Oltrarno Splendid is on the southerly banks of the River Arno in everyone’s favourite Renaissance stronghold.
Florence’s Peretola Airport is half an hour away by car. Hotel transfers cost €45 each way for two passengers. Landing at Pisa is also a possibility, but the drive’s a little longer; transfers for the 60-minute trip cost €155 each way.
The city’s Santa Maria Novella train station is a kilometre away from the hotel; the drive should take 10 minutes. From here, high-speed rail services link up Florence with other cities all across Italy, including Milan, Rome and Naples. The shiny new Frecciarossa trains are fastest (italiarail.com). One-way transfers to the hotel cost €40.
You’ll be a short stroll across the river to the big Florentine hitters, but if you have travelled by road there’s a car park a 10-minute walk away; prices start at €25 a day.
Worth getting out of bed for
Track down Betty or Matteo for top tips on Florence before you head out; their passion matches their knowledge of their beloved city, and they’ll impart insider advice such as where to source the best lighting (spoiler alert: it’s Il Bronzetto). You may be able to see it from your bath tub, but Florence’s Duomo is arguably the finest piece of architecture of the past 600 years, so it’s definitely worth getting up to admire that marble closely. Everyone else may be clambering onto the Ponte Vecchio, but head to Ponte Santa Trinita instead, where there’ll be fewer tourists and a view of the jeweller-packed bridge in all its glory. There’s an antiques market in the neighbourhood on the second Sunday of every month, on Piazza Santo Spirito. The Renaissance is alive and well in Florence, nowhere more so than in the chambers of the Palazzo Vecchio, which is also home to Roman ruins and a mediaeval fortress. Its 54-metre Hall of the Five Hundred has all the panelled ceilings, frescoes, sculptures and gilded walls to make you realise what overachievers the Medici were.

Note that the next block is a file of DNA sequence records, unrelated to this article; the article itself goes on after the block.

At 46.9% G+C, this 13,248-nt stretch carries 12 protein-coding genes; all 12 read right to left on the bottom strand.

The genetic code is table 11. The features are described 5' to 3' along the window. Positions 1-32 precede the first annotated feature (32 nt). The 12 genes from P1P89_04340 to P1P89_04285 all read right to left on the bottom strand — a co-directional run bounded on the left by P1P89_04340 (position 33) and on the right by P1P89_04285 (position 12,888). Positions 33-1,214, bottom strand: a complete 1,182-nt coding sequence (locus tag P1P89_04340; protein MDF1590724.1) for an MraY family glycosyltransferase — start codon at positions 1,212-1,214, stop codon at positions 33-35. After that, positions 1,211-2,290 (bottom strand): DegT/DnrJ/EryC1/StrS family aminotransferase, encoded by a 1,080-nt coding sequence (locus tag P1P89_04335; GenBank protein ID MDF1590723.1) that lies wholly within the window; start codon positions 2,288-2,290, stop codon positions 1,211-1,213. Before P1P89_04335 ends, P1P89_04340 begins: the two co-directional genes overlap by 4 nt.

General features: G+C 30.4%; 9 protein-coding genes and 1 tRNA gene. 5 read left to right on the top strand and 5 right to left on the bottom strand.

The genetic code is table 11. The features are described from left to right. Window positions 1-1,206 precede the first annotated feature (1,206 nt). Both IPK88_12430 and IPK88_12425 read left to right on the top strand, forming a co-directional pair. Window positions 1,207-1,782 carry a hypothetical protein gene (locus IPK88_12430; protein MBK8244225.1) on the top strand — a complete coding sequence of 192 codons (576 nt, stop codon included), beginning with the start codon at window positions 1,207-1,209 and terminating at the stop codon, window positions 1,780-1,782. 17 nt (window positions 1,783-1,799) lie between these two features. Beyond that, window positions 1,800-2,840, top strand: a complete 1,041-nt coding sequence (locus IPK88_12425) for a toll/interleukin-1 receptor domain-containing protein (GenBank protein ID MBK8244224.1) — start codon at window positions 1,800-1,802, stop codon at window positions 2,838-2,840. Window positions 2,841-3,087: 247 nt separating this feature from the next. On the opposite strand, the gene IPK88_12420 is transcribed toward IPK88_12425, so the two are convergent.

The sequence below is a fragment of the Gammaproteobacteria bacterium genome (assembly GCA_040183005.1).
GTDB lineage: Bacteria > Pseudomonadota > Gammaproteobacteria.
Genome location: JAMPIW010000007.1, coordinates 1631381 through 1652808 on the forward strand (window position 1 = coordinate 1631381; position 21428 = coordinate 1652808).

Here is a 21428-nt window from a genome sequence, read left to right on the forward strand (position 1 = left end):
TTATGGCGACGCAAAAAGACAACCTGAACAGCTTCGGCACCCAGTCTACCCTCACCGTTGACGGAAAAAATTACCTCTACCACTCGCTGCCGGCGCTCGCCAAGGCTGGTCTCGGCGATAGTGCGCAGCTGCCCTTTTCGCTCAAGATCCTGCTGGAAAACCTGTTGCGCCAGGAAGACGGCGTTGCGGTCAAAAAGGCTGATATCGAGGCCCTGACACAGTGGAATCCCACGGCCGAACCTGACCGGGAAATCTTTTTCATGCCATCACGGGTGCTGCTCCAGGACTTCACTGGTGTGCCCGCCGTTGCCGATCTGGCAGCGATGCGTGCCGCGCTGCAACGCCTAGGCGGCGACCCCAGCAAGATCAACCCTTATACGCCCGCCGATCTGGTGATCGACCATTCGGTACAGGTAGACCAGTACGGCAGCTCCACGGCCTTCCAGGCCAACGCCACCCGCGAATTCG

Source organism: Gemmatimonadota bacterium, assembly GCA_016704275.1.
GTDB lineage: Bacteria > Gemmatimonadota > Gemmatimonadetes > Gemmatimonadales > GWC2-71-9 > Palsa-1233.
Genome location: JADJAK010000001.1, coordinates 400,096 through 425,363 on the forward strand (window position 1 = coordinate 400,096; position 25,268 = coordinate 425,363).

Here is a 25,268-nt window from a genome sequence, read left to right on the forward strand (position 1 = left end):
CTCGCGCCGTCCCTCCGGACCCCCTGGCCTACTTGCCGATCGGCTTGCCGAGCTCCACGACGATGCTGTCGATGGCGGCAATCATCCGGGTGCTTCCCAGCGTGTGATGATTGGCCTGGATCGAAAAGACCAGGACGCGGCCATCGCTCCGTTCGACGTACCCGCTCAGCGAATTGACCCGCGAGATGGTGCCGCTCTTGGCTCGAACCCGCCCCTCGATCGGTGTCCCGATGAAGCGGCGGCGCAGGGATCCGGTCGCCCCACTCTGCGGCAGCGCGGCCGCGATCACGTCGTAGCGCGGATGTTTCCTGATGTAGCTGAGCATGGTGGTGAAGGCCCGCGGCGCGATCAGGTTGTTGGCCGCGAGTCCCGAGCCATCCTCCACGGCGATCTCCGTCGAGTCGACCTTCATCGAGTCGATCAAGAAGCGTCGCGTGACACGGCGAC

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Head to SottArno at Oltrarno Splendid’s sister property for an Italian take on elevenses, with better coffee; the owner has collected over a hundred menus from London, Paris and New York to hang on the walls. Those seeking a more old-fashioned slice of la dolce vita should track down Alla Vecchia Bettola on Viale Vasco Pratolini, a classic osteria where you’ll cram in alongside locals and hanging cured hams for some amazing (all locally sourced) antipasti. Carnivores should head straight for the sizzling steak at Regina Bistecca, making time for a Negroni (or three) at its American bar first.
Manifattura on Piazza di San Pancrazio only uses Italian spirits in its cocktails, which can only be a good thing – especially when the backdrop is so decadently deco.